Based on the stomach content analysis of 113 individuals, the diet of the invasive amphibian Lithobates catesbeianus (American Bullfrog) was examined in four sites located within the municipality of Viçosa (20°45′S and 42°51′W), state of Minas Gerais, Brazil, from August 2005 to March 2007. The effects of frog size and sexual maturity on stomach contents were determined. Prey items were grouped according to their primary habitat, being classified as aquatic, terrestrial and amphibious. In general, the most frequent prey categories were post-metamorphic Anura, Diplopoda, Hemiptera, Hymenoptera Formicidae and Araneae. The diet of adults of both sexes was similar, but differed from the diet of young frogs. Terrestrial prey were most abundant both in number and occurrence. For adult Bullfrogs, amphibious prey were most significant in volume. There was a significant correlation between prey and predator sizes, as well as a greater consumption of native anurans by larger Bullfrogs. The results confirmed that Bullfrogs have a generalist feeding habit that can have important negative effects on native amphibian communities in environments occupied by this invasive species.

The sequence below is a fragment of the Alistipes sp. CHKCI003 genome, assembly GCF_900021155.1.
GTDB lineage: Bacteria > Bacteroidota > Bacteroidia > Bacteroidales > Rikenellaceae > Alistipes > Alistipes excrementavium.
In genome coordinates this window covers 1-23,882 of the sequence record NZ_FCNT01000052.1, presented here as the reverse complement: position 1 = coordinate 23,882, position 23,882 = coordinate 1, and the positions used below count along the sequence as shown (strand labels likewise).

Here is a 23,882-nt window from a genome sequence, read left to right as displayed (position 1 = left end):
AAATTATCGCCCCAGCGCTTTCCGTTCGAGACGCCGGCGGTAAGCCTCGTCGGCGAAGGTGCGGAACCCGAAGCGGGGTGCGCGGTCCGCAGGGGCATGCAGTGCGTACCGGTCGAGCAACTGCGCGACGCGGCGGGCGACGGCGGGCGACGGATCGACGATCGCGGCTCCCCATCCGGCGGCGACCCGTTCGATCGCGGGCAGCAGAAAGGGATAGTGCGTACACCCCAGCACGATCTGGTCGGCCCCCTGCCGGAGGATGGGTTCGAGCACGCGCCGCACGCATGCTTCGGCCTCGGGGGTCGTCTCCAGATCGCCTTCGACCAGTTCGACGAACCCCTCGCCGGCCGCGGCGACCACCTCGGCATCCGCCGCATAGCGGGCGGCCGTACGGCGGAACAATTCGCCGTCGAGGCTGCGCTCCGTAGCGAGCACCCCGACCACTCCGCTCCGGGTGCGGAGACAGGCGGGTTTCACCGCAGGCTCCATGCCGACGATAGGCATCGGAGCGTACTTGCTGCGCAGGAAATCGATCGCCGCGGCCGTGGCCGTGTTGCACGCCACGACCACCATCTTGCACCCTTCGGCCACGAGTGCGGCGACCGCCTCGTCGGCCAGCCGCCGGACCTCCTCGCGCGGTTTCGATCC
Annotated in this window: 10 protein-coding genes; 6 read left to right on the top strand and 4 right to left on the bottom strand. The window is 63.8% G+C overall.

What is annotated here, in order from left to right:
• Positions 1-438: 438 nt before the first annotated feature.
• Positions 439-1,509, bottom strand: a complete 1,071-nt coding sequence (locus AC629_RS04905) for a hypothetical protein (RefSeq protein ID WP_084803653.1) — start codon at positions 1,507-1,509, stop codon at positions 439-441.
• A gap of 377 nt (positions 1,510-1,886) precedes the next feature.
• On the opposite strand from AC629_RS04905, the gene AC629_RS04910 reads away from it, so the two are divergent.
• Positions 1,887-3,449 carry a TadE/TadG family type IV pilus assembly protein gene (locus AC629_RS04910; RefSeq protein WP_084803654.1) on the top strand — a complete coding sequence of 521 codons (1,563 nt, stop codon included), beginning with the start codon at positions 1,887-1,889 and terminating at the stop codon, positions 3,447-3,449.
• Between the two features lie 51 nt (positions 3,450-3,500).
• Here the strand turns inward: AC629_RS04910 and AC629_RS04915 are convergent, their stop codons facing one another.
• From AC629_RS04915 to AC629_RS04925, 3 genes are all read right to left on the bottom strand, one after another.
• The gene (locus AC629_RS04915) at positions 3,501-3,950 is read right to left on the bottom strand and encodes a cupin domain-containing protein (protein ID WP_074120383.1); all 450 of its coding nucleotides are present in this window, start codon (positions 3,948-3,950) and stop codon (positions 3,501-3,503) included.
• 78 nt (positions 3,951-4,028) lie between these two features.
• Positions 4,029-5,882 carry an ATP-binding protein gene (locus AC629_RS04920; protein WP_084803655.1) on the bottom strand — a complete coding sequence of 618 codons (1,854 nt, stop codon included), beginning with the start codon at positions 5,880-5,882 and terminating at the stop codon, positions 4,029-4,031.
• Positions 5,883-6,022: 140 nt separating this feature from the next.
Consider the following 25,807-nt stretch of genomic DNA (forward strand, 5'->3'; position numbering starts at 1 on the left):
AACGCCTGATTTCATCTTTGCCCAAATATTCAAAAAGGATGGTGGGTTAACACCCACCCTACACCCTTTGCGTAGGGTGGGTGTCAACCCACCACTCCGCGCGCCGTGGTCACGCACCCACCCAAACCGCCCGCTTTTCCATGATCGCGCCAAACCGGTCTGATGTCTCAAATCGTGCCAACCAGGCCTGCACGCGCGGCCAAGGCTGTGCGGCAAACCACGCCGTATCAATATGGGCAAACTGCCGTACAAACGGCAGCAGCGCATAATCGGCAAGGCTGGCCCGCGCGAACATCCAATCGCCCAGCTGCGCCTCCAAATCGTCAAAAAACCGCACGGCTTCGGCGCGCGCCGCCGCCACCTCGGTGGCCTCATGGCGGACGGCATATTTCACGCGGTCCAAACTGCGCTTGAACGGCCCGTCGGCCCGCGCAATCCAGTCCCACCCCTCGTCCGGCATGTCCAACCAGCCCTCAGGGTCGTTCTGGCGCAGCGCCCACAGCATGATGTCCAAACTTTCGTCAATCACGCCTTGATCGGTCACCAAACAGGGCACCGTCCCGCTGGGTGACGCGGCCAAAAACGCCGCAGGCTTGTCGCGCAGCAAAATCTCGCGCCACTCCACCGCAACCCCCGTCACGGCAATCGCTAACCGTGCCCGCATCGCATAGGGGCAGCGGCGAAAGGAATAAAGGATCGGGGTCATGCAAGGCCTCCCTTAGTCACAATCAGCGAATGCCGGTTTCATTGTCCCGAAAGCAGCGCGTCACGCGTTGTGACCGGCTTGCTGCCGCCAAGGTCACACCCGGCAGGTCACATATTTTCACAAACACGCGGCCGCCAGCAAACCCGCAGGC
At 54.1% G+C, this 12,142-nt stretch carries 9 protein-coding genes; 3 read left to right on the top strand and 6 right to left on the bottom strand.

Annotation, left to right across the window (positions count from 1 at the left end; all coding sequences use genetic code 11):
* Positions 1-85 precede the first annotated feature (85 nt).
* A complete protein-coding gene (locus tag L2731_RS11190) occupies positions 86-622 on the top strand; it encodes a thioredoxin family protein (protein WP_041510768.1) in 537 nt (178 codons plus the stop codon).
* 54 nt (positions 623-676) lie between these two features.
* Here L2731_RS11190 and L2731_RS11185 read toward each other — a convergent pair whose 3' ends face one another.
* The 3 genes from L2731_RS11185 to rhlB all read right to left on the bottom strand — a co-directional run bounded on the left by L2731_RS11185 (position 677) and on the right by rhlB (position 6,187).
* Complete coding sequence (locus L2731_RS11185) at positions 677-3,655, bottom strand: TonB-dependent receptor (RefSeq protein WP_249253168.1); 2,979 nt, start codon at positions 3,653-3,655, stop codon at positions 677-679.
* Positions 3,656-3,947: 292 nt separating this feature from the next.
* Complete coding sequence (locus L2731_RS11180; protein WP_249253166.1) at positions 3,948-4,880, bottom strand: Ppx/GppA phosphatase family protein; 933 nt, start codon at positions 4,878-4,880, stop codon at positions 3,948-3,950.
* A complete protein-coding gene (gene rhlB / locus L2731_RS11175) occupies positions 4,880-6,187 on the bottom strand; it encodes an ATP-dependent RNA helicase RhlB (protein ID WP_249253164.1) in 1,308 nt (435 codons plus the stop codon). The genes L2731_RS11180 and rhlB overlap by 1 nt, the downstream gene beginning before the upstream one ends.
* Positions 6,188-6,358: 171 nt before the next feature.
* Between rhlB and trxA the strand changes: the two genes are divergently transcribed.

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Vol. 4 • No. 3